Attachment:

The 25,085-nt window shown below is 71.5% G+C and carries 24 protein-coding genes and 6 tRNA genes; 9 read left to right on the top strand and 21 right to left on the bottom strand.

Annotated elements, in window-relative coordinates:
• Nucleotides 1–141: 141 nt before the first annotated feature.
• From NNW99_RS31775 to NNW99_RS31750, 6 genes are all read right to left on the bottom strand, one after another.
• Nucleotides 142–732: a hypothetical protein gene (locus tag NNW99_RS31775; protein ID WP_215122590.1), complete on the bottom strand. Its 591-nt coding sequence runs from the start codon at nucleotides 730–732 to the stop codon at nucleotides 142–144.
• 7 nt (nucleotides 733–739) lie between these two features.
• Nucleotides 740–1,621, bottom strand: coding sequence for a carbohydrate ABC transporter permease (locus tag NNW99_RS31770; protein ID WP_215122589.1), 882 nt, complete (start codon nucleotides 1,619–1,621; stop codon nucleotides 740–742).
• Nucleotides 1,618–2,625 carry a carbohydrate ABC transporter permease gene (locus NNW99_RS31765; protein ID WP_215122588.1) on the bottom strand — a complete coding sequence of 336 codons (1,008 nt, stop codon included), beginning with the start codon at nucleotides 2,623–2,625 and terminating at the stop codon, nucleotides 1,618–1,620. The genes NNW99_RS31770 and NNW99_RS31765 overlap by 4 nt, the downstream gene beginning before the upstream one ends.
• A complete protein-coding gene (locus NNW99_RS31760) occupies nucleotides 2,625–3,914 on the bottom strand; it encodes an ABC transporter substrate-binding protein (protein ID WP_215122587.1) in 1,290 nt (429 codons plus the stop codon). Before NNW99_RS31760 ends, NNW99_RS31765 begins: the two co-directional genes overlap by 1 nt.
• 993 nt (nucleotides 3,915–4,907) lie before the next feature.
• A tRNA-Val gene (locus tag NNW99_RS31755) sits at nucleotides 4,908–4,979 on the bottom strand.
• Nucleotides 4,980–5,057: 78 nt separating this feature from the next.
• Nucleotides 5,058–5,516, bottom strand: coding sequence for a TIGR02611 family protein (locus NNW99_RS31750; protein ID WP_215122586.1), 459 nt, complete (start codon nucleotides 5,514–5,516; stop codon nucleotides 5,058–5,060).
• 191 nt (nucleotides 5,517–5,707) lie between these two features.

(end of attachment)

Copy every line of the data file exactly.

The 25,085-nt window shown below is 71.5% G+C and carries 24 protein-coding genes and 6 tRNA genes; 9 read left to right on the top strand and 21 right to left on the bottom strand.

Annotated elements, in window-relative coordinates:
• Nucleotides 1–141: 141 nt before the first annotated feature.
• From NNW99_RS31775 to NNW99_RS31750, 6 genes are all read right to left on the bottom strand, one after another.
• Nucleotides 142–732: a hypothetical protein gene (locus tag NNW99_RS31775; protein ID WP_215122590.1), complete on the bottom strand. Its 591-nt coding sequence runs from the start codon at nucleotides 730–732 to the stop codon at nucleotides 142–144.
• 7 nt (nucleotides 733–739) lie between these two features.
• Nucleotides 740–1,621, bottom strand: coding sequence for a carbohydrate ABC transporter permease (locus tag NNW99_RS31770; protein ID WP_215122589.1), 882 nt, complete (start codon nucleotides 1,619–1,621; stop codon nucleotides 740–742).
• Nucleotides 1,618–2,625 carry a carbohydrate ABC transporter permease gene (locus NNW99_RS31765; protein ID WP_215122588.1) on the bottom strand — a complete coding sequence of 336 codons (1,008 nt, stop codon included), beginning with the start codon at nucleotides 2,623–2,625 and terminating at the stop codon, nucleotides 1,618–1,620. The genes NNW99_RS31770 and NNW99_RS31765 overlap by 4 nt, the downstream gene beginning before the upstream one ends.
• A complete protein-coding gene (locus NNW99_RS31760) occupies nucleotides 2,625–3,914 on the bottom strand; it encodes an ABC transporter substrate-binding protein (protein ID WP_215122587.1) in 1,290 nt (429 codons plus the stop codon). Before NNW99_RS31760 ends, NNW99_RS31765 begins: the two co-directional genes overlap by 1 nt.
• 993 nt (nucleotides 3,915–4,907) lie before the next feature.
• A tRNA-Val gene (locus tag NNW99_RS31755) sits at nucleotides 4,908–4,979 on the bottom strand.
• Nucleotides 4,980–5,057: 78 nt separating this feature from the next.
• Nucleotides 5,058–5,516, bottom strand: coding sequence for a TIGR02611 family protein (locus NNW99_RS31750; protein ID WP_215122586.1), 459 nt, complete (start codon nucleotides 5,514–5,516; stop codon nucleotides 5,058–5,060).
• 191 nt (nucleotides 5,517–5,707) lie between these two features.